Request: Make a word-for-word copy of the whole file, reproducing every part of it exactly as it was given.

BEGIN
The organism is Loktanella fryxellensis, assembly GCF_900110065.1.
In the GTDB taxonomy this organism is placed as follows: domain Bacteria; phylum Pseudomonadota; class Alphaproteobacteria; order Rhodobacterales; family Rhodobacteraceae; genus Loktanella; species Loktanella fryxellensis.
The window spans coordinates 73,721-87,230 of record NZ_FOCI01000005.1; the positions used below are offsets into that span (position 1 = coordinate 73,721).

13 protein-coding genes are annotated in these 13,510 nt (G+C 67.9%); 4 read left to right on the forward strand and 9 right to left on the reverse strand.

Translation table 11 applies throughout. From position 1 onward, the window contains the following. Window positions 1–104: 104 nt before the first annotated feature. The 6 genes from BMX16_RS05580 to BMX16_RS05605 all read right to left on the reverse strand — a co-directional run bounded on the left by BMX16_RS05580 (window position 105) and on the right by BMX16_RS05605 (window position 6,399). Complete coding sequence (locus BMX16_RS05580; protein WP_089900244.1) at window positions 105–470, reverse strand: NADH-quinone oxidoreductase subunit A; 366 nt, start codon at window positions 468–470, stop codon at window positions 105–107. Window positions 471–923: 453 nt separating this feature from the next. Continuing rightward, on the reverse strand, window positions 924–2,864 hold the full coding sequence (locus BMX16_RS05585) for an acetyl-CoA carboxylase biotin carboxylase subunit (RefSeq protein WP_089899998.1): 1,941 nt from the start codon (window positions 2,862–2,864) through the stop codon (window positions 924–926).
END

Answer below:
The organism is Loktanella fryxellensis, assembly GCF_900110065.1.
In the GTDB taxonomy this organism is placed as follows: domain Bacteria; phylum Pseudomonadota; class Alphaproteobacteria; order Rhodobacterales; family Rhodobacteraceae; genus Loktanella; species Loktanella fryxellensis.
The window spans coordinates 73,721-87,230 of record NZ_FOCI01000005.1; the positions used below are offsets into that span (position 1 = coordinate 73,721).

13 protein-coding genes are annotated in these 13,510 nt (G+C 67.9%); 4 read left to right on the forward strand and 9 right to left on the reverse strand.

Translation table 11 applies throughout. From position 1 onward, the window contains the following. Window positions 1–104: 104 nt before the first annotated feature. The 6 genes from BMX16_RS05580 to BMX16_RS05605 all read right to left on the reverse strand — a co-directional run bounded on the left by BMX16_RS05580 (window position 105) and on the right by BMX16_RS05605 (window position 6,399). Complete coding sequence (locus BMX16_RS05580; protein WP_089900244.1) at window positions 105–470, reverse strand: NADH-quinone oxidoreductase subunit A; 366 nt, start codon at window positions 468–470, stop codon at window positions 105–107. Window positions 471–923: 453 nt separating this feature from the next. Continuing rightward, on the reverse strand, window positions 924–2,864 hold the full coding sequence (locus BMX16_RS05585) for an acetyl-CoA carboxylase biotin carboxylase subunit (RefSeq protein WP_089899998.1): 1,941 nt from the start codon (window positions 2,862–2,864) through the stop codon (window positions 924–926).